How we respond to sufficiency is critical for addressing the problem of greenhouse gas emissions. This is critically linked to education and attitudes to risk.
Consider how pelicans handle sufficiency. Of these the American naturalist John James Audubon wrote: “Pluming themselves, the gorged Pelicans patiently await the return of hunger.” So they eat, and then they contentedly wait until they need to eat again.
My cat deals with sufficiency in a similar way. She spends about 18 hours a day asleep. Once she has eaten and cleaned herself thoroughly, inspected her small territory, all that remains is to rest and sleep.
Even some humans have the wisdom to handle sufficiency like the pelicans. My daughter, who spent a month in Africa, said: “In Malawi loads of people just sit about all day.”
These people and animals deal well with enough: in play, in rest, in reflection, in cleaning, in digestion and simply in waiting.
What a contrast to the anxiety and guilt we feel when we have had enough to eat, have a moment to rest and then are suddenly reminded of time passing! Our culture says: “Get up! Do, do, do! You have to be active! You have to fulfil yourself! Get up, get on, get out! Get better. Get more.”
Our culture despises inactive people. We call them lazy, couch-potatoes, slobs, lay-abouts and ne’er-do-wells.
But who’s got the smallest carbon footprint: the eager, conscientious, driven, ambitious, jet-setter, who never knows contentment? No. It’s Joe Six-Pack slooching around at home; or Uncle Alf pottering about in his garden, shuffling contentedly among his roses.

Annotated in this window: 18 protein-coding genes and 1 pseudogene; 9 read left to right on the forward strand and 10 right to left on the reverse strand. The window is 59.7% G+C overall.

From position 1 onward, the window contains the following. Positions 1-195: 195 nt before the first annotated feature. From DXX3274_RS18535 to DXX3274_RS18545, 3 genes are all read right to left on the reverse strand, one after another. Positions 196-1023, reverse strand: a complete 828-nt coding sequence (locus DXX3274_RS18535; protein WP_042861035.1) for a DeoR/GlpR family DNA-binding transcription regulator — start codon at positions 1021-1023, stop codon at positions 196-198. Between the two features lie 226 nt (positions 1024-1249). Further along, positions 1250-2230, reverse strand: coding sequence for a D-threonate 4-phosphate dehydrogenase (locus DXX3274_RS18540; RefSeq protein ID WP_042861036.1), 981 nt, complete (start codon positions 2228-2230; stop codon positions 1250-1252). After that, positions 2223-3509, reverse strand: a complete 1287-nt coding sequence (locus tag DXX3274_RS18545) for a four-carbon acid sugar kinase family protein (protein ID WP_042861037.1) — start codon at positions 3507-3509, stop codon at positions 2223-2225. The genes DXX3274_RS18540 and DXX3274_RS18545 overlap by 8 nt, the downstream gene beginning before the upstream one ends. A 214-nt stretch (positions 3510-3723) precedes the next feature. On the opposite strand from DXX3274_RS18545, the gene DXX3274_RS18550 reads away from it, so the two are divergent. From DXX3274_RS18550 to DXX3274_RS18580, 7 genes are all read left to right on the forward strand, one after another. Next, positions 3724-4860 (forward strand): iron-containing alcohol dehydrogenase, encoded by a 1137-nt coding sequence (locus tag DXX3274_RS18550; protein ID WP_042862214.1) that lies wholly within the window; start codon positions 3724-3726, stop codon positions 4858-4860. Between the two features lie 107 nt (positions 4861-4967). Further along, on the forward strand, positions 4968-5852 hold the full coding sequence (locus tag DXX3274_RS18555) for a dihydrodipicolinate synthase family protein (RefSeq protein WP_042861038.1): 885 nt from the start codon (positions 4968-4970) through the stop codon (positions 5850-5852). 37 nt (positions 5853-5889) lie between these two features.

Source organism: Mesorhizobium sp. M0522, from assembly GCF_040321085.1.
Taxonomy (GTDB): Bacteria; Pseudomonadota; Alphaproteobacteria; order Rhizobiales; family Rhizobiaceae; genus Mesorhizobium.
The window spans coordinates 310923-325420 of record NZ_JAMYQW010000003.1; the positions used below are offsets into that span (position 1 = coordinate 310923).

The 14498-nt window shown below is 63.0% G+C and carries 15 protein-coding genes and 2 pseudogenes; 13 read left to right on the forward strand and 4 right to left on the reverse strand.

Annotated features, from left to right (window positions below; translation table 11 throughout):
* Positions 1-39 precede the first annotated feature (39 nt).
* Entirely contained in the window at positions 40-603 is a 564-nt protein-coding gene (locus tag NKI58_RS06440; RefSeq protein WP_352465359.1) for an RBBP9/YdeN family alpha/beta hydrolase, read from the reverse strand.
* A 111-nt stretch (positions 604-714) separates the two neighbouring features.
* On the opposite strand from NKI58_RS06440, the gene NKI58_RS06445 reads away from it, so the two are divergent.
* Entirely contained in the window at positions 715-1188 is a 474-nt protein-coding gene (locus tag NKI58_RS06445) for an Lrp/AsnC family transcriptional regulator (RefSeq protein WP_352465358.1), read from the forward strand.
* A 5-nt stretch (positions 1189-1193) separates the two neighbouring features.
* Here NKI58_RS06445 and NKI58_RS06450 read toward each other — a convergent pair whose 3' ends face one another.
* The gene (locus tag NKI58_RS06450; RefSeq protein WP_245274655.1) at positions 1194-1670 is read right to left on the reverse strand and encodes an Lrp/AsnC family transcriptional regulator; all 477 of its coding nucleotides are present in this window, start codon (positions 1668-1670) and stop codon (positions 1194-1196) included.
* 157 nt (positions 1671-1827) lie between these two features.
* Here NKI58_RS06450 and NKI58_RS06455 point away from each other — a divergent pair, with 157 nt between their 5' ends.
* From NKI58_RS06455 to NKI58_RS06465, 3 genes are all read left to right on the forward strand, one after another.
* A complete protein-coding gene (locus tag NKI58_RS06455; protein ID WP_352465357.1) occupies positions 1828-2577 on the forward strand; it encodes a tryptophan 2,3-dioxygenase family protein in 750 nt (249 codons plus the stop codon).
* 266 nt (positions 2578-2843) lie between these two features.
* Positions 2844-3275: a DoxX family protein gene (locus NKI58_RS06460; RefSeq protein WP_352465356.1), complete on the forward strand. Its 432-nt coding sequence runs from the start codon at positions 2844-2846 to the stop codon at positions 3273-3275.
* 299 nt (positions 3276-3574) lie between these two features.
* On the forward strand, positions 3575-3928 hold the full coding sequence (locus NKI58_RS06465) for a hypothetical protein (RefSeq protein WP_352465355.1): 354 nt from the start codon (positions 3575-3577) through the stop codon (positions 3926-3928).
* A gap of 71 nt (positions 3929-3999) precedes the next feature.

So there are huge numbers of people struggling against contentment. Let’s look at how this battle is waged. The first step in our struggle against contentment is to create want, a sense of lacking something. The world offers us a wide menu of things to choose from which we could be lacking, but we can narrow it down to three main categories: physical comfort, social status and financial capital.
Once we start to perceive our morning bus-ride as uncomfortable we project in our minds the possibility of ownership of a car. This creates a want and contentment is vanquished. Rather than sitting about in the garden we have to start working hard to be able to afford a car.
Thorstein Veblen’s invidious comparison* is the second creator of discontent. We see that the Jones have rather plush curtains, thereby a sense of insufficiency is sown in our minds, and we won’t feel happy until we have even plusher curtains than the Jones. This takes us down a well-documented** yet perilous path whereby consumption, initially for the purpose of comfort and status, becomes subject of an addiction, a goal in its own right, and, critically, an analgesic from the mental pains caused by our rejection of contentment and the pursuit of satisfaction from artificial wants with all the collateral damage it causes to us and the environment. This mechanism is a vicious circle which denies us contentment indefinitely.
Then comes the third and most intractable escape route from contentment: the need for insurance against future risk. Where pursuit of financial capital is not about satisfying the first and second causes of discontent, its role is to create a buffer against things going wrong.